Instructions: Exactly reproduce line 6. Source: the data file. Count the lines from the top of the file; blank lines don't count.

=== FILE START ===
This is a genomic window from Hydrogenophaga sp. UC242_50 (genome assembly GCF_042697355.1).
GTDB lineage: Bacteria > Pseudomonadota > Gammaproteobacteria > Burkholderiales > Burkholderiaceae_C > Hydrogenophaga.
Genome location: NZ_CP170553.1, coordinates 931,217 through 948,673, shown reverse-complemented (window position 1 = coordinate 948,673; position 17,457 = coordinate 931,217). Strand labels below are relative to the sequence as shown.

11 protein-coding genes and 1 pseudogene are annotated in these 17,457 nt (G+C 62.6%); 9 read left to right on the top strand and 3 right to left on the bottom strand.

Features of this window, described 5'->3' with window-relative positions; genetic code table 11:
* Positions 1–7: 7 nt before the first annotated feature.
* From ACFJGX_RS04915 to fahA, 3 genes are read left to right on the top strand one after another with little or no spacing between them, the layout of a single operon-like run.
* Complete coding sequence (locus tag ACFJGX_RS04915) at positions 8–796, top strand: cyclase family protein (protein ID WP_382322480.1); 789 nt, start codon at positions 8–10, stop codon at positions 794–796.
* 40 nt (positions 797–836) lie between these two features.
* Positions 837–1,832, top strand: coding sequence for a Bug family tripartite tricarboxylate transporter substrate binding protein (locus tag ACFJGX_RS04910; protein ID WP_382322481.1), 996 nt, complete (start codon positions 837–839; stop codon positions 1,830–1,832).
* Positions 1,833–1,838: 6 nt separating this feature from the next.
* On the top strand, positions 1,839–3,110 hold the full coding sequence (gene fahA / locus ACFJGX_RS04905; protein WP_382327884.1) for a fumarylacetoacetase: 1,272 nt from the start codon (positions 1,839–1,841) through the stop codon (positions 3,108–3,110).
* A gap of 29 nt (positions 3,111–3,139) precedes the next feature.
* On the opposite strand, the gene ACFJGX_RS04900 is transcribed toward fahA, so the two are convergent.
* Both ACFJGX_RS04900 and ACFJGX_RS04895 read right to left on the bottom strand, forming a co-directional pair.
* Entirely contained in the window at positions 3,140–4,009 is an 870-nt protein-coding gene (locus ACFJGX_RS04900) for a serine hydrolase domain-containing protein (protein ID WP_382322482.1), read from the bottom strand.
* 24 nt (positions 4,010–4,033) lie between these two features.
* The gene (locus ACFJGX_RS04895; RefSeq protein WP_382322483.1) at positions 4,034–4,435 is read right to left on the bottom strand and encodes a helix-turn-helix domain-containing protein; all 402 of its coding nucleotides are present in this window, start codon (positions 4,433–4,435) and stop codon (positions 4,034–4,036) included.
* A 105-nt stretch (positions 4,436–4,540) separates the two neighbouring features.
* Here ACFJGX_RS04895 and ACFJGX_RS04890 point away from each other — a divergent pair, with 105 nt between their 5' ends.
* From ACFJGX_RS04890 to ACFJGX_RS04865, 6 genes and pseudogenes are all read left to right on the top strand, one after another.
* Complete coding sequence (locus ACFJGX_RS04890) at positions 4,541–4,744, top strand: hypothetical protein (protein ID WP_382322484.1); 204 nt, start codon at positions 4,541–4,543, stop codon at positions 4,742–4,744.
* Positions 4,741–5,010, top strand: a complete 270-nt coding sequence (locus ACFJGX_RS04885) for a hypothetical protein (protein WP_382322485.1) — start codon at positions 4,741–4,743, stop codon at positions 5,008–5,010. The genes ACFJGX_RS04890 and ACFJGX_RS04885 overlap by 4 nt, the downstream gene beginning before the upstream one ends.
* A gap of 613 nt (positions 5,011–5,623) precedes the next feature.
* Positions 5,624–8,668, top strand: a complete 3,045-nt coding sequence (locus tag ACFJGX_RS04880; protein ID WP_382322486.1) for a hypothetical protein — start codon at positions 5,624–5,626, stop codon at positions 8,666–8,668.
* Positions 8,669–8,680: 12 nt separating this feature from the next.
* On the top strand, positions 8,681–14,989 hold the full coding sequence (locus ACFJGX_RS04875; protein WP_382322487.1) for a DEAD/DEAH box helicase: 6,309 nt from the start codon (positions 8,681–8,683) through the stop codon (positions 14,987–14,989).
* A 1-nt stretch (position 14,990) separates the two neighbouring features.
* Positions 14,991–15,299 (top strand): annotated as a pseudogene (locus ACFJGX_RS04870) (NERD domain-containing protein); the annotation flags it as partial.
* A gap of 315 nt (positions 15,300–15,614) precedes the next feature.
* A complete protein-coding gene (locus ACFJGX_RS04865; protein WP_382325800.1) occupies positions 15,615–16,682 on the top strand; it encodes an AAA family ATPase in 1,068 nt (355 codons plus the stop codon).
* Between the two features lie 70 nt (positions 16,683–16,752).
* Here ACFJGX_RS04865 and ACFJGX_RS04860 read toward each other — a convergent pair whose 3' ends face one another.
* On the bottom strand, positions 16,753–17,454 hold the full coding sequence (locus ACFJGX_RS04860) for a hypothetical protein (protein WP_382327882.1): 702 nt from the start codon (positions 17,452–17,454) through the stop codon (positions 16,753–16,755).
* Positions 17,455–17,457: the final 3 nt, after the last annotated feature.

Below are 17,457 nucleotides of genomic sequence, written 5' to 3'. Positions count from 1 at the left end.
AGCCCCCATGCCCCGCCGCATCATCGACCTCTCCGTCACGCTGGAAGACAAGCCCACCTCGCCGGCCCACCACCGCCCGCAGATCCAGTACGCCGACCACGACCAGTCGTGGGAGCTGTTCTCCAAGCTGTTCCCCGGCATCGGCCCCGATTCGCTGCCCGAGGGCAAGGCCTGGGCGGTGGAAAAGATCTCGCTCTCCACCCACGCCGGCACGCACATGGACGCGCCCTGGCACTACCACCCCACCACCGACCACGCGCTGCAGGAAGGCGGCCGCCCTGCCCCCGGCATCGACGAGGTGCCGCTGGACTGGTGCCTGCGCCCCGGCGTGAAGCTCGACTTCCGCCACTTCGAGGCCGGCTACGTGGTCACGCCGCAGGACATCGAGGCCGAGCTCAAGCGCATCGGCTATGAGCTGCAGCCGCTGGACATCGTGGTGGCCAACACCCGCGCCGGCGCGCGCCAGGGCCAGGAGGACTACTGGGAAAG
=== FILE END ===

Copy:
* Positions 1–7: 7 nt before the first annotated feature.